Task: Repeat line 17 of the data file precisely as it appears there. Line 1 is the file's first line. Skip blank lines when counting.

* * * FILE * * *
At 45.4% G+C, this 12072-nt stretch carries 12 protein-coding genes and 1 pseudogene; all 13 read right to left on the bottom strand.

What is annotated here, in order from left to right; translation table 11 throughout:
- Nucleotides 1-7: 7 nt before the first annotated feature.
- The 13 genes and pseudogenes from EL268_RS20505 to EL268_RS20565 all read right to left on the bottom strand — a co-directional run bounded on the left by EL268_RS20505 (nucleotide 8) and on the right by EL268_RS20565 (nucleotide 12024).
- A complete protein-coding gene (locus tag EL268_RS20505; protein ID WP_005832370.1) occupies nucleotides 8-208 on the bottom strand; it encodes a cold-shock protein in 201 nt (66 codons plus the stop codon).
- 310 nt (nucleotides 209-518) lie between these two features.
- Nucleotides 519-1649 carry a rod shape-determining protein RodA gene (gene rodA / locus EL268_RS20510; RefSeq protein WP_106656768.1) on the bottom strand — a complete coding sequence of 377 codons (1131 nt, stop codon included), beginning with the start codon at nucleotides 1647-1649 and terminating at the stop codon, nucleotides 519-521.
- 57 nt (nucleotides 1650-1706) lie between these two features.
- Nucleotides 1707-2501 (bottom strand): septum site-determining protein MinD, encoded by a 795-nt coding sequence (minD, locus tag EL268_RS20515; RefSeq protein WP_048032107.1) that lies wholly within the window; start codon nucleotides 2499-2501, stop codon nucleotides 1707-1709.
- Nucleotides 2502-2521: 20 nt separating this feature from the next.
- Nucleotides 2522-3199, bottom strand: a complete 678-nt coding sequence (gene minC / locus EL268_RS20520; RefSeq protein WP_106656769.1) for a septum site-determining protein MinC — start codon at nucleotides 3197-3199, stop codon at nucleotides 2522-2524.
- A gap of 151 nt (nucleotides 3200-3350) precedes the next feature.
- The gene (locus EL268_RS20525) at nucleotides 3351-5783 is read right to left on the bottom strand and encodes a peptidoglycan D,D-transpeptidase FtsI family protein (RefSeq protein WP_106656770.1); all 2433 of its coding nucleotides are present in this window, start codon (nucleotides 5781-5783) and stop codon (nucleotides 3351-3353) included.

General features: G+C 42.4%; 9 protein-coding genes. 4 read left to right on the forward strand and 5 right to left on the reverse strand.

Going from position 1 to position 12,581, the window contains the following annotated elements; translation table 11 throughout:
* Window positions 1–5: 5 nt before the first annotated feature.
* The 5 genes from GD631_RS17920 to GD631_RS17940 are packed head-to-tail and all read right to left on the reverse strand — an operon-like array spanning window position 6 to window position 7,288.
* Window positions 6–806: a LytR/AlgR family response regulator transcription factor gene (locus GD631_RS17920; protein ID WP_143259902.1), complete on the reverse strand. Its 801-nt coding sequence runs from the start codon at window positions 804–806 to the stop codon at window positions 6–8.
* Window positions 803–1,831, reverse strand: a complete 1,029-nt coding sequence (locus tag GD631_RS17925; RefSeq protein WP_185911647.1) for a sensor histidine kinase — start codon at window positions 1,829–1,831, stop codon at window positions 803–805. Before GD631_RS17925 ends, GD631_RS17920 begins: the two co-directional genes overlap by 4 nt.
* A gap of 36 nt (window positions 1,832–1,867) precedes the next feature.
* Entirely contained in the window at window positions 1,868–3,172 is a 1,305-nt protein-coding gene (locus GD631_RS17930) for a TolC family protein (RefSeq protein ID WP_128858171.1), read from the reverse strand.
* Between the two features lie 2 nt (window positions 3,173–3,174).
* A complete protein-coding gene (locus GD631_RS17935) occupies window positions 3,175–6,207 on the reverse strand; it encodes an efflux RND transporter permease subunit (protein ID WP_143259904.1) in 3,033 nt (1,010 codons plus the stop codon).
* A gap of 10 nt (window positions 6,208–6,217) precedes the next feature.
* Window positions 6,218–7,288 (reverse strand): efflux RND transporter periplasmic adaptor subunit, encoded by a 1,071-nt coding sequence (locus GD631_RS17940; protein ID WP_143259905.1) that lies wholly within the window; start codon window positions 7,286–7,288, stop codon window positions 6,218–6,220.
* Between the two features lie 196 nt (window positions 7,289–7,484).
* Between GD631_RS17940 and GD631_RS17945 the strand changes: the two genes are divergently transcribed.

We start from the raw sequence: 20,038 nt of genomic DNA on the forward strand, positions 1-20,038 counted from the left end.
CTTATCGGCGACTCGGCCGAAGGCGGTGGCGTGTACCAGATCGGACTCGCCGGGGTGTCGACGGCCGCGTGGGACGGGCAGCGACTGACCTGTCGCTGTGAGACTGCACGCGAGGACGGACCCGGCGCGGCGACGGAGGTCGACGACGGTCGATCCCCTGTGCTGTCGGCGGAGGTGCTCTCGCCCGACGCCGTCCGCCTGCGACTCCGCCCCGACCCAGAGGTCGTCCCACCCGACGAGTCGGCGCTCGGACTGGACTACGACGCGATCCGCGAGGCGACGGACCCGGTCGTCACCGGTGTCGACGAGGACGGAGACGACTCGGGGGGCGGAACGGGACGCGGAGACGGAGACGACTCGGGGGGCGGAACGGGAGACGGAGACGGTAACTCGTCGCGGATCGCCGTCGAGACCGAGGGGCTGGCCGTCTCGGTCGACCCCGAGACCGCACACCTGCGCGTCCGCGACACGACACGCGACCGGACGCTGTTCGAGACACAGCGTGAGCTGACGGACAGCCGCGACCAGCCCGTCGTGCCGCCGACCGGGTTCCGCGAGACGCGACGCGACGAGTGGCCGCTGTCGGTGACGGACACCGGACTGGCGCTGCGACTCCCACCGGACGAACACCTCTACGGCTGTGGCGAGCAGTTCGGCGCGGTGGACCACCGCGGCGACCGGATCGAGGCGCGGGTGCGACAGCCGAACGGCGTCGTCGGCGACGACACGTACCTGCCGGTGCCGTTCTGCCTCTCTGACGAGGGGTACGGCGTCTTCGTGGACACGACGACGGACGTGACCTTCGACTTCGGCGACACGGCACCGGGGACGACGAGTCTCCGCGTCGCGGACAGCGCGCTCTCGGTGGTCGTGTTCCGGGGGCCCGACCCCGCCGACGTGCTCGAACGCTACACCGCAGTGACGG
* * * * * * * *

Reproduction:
* The 5 genes from GD631_RS17920 to GD631_RS17940 are packed head-to-tail and all read right to left on the reverse strand — an operon-like array spanning window position 6 to window position 7,288.